Letting an app languish on your phone is like a slap in the face to developers. But it’s nothing compared to the ultimate offense: the dreaded uninstall. Yet, as new research suggests, that’s an all-too-common occurrence among today’s fussy mobile users.
In fact, after sampling 110 million installs earlier this year, AppsFlyer found that 28% of apps are booted from people’s phones within 30 days of being uploaded.
Overall, developing countries have the highest uninstall rate, while developed countries have the lowest. Indeed, about 30% separates Vietnam (which has the highest rate of any country) compared to the United States (which has the lowest).
What explains the divide?
Mostly, it’s a matter of storage, AppsFlyer finds. That’s because the average size of storage on a phone in developing countries is smaller than that of phones in developed countries, according to the mobile marketing analytics and attribution platform.
What is the global uninstall rate?
The overall app uninstall rate after 30 days is 28%. That means that almost 3 out of 10 apps installed end up being uninstalled within 30 days of a download. Clearly, uninstalls are a major problem as users don’t think twice about deleting apps from their device.
What does the rate look like in different markets?
The data shows that, overall, developing countries have the highest uninstall rate while developed countries have the lowest.
How does the uninstall rate differ by category?
It appears that entertainment apps fall short when it comes to meeting user expectations. In this category, where streaming of video content is common, powerful infrastructure is required to ensure smooth sailing. When it doesn’t, and this still happens often, users get frustrated. Also, many entertainment apps need to regularly update content to keep users coming back for more. This requires significant resources and could also lead to abandonment when content is insufficient.
Travel apps have the second “best” uninstall rate. Because travel is seasonal and bookings rather rare, users often install an app, book their flight or hotel, and then uninstall the app at least until the next time they need to travel.
How long after downloading an app do users uninstall it?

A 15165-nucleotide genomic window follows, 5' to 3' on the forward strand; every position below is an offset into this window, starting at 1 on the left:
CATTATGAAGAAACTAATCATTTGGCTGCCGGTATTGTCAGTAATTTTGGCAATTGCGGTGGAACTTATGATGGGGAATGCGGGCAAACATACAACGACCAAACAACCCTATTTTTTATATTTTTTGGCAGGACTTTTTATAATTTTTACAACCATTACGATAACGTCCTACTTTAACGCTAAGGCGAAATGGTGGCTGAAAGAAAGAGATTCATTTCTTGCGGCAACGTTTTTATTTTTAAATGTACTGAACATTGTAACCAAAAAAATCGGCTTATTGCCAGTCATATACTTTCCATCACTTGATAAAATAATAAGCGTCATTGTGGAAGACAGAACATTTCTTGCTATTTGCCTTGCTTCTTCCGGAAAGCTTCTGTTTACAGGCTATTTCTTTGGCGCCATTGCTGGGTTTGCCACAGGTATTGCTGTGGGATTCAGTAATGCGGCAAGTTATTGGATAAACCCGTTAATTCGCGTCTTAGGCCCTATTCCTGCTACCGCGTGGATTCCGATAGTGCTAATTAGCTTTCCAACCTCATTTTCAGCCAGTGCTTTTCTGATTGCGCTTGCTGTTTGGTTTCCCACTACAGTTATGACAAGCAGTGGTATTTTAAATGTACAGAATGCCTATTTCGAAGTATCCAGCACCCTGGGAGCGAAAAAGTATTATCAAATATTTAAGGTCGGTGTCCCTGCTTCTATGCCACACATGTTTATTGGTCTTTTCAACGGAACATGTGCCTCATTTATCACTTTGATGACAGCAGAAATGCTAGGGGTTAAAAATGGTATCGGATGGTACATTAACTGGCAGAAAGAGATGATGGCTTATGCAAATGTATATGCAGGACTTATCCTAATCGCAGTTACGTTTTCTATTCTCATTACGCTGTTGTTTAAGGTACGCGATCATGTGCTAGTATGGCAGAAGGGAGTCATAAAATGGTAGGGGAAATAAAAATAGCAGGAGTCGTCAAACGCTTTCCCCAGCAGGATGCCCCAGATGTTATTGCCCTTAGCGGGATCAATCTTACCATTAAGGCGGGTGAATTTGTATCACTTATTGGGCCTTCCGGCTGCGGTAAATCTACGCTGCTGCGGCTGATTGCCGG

The data shows that, as expected, the uninstall rate curve flattens over time. Clearly, the main problem is on day 1 and then also during week 1.
Measure it! Clearly, uninstall is a significant problem and apps must measure their uninstall rate, understand exactly when, why and from which sources uninstallers came from to minimize it. Setting up uninstall tracking is quick so it is definitely worthwhile.
Remember first impression is everything. Because the uninstall rate is the highest on the first day, it is absolutely critical to nail the onboarding process. Make it seamless and engaging else you risk losing your acquired users at the blink of an eye. To reduce the uninstall rate between day 1 and 7, make sure your first interactions are designed to generate a strong, lasting connection with the user.
Deliver on what you promise. Overpromising in an attempt to get a download can backfire, leading to frustration and potentially damage your brand’s image in the eyes of the user beyond repair.
Inform your users about your app before download. Use video ads, playable ads if relevant, and a highly descriptive app store page which includes video/s and images users.
Keep your app top-of-mind. To prevent uninstalls, try to encourage ongoing engagement from the get go. Use all available channels – push, email, retargeting, social – to continuously keep the app top of mind. Make sure the user experience is optimal: do not overexpose your users, time re-engagement carefully, and make sure you have deep linking in place to deliver a seamless journey.
Don’t give up on uninstallers. We see many users re-install apps. That means you have a second chance to make a better, long-lasting impression. But remember this: getting users who deleted your app to use it again will take more than just a standard promotion. Offer them a significant discount or another high value incentive.
Define In-App KPI milestones to understand where users drop off. Understand the relationship between usage and in-app funnel progression (e.g. in gaming: tutorial completion, registration, level 5 success, level 10 success, in-app purchase. In e-commerce: category, product, add-to-cart, purchase). It is particularly important to know at which point an active user suddenly becomes inactive so you can encourage them to continue using your app by offering a special promotion, a discount, etc. And on an aggregated level, if you’re seeing a significant drop after a certain stage in your funnel, you probably need to change something in the app itself.
Listen to your users. Be part of any conversation about your app on social networks, app stores (through ratings and reviews), and communities. Make sure you tackle any negative feedback – both personally to the user in question and within the app itself – to learn from your mistakes and correct them.
Have a fantastic app! Although this is mainly aimed for product managers rather than marketers, the best way to reduce an app’s uninstall rate… is to have a truly great app. This may seem obvious but if your app does not deliver on all fronts then all the marketing data in the world won’t help.